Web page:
Netflix just dropped the trailer for a new documentary, “Audrie and Daisy,” that covers the harrowing details surrounding the sexual assault cases and subsequent harassment of Daisy Coleman and Audrie Pott.
Both girls’ cases tell a story that has become dismayingly similar to a more recent case involving a Stanford University swimmer convicted of sexually assaulting a woman earlier this year.
Coleman and Pott were both sexually assaulted in 2012, while unconscious and intoxicated, both had pictures and videos taken of them while passed out, both faced incessant bullying and harassment in the aftermath as they tried to pull their lives back together, and none of their alleged abusers faced significant consequences.
The Coleman case
Coleman, after being sexually assaulted and videotaped while she was passed out, tried pressing charges against her alleged abuser, Matthew Barnett, who was a football player and the grandson of a Missouri state representative.
The charges against Coleman were dropped without any explanation.
When Coleman’s mother tried to ask questions, she apparently lost her job. The family moved out of Maryville shortly after, and their Maryville home was burned to the ground a few months later.
Daisy claims she faced brutal harassment and bullying after her alleged assault, including being targeted on social media, being called derogatory names, and being told she had been “asking for it.” Since then, Daisy has made repeated attempts to take her own life and is in therapy.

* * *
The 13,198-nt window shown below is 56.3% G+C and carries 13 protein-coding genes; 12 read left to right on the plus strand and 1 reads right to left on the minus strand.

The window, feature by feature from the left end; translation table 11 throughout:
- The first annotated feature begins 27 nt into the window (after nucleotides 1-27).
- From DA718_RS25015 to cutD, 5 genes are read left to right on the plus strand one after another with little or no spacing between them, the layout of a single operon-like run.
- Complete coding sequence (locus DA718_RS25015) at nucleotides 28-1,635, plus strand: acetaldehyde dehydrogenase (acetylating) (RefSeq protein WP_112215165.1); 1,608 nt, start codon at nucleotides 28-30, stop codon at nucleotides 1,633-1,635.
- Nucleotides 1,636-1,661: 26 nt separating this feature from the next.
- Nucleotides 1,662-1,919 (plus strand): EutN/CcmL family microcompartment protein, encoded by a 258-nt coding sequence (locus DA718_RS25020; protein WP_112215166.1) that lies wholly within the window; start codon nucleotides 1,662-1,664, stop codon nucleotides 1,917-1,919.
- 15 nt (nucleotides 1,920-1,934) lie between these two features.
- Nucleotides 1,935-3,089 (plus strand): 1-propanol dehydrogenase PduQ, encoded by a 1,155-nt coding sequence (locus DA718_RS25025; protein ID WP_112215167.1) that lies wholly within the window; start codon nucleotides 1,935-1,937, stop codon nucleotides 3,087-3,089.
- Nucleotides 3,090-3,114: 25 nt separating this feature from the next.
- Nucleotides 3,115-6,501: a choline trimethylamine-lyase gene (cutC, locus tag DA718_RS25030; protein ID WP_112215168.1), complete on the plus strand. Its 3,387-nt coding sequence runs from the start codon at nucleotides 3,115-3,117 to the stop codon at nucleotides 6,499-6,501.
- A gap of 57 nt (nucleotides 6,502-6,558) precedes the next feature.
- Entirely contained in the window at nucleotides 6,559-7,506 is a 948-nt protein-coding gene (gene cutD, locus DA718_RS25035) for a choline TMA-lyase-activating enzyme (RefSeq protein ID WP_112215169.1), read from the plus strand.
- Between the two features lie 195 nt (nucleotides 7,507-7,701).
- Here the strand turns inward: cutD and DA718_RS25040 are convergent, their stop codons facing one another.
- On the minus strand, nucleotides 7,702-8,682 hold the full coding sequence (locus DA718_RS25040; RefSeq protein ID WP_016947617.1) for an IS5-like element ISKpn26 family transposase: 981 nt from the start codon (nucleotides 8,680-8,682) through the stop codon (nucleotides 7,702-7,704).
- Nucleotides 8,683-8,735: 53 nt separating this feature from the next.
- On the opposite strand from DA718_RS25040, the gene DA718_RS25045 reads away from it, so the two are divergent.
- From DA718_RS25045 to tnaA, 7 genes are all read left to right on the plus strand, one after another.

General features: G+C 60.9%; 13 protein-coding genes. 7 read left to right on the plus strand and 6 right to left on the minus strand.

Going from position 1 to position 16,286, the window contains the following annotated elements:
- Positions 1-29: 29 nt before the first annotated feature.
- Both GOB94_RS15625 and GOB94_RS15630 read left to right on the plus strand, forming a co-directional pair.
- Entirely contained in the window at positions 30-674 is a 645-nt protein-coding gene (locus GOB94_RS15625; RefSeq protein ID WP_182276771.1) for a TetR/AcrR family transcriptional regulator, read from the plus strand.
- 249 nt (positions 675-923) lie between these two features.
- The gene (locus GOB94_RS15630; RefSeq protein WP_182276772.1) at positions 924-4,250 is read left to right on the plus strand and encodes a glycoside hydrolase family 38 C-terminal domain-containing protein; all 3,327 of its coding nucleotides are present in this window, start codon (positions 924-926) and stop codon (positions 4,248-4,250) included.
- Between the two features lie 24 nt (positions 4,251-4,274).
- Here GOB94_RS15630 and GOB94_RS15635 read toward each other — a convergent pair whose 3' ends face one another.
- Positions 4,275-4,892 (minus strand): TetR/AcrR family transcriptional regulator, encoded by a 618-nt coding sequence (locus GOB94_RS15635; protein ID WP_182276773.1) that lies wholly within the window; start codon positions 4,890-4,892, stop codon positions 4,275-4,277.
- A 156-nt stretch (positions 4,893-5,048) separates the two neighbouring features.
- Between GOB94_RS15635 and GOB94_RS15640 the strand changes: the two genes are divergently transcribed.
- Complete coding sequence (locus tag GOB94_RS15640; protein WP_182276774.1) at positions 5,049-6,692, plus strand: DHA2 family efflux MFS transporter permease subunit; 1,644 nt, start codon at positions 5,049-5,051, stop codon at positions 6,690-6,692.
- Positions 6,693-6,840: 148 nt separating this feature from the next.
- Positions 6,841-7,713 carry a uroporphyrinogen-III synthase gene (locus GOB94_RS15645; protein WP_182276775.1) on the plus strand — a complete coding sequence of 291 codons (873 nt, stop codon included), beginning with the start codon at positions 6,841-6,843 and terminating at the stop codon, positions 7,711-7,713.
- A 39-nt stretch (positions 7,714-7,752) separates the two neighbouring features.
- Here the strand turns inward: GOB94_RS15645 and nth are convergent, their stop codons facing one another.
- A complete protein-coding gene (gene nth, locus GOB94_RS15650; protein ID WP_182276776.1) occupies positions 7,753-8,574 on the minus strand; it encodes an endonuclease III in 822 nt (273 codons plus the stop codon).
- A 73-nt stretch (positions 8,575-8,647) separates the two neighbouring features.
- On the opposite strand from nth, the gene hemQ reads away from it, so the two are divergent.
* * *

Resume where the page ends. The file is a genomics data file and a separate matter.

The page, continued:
A tragic ending
Audrie Pott was a pretty and popular student at Saratoga High School in California when one night of partying changed her entire life. Audrie was at a party at a friend’s place where she allegedly became unconscious after drinking too much.
At some point during the night, she was taken to a bedroom, had her clothes stripped off, and had various parts of her body, including her cleavage and genital region, drawn on with Sharpie. While she was still unconscious, the three boys who were with her allegedly digitally penetrated her.
She woke up the next morning with Sharpie marks all over her body and no recollection of what had happened the night before, but she started to piece together the details when she found out there had been pictures taken of her when she was naked and unconscious.
Despite being devastated over the events of that night, Audrie tried hard to get her life back to normal, but she found it difficult after being subjected to vicious cyberbullying and harassment when the photos of her spread among her peers. A few days into the start of her sophomore year of high school, Audrie Pott hanged herself.
One of the boys’ parents took him out of Saratoga High School and enrolled him at another school, where he was allowed to play football. The other two boys remained at Saratoga.
“Audrie and Daisy” delves into the details of what happened in both girls’ cases and explores the question of why, as one person in the documentary’s trailer put it, it has become “more important to shield the boys than it [is] to find justice for the girls."
The documentary was played at the Sundance Film Festival earlier this year and will premier in theaters and on Netflix on September 23.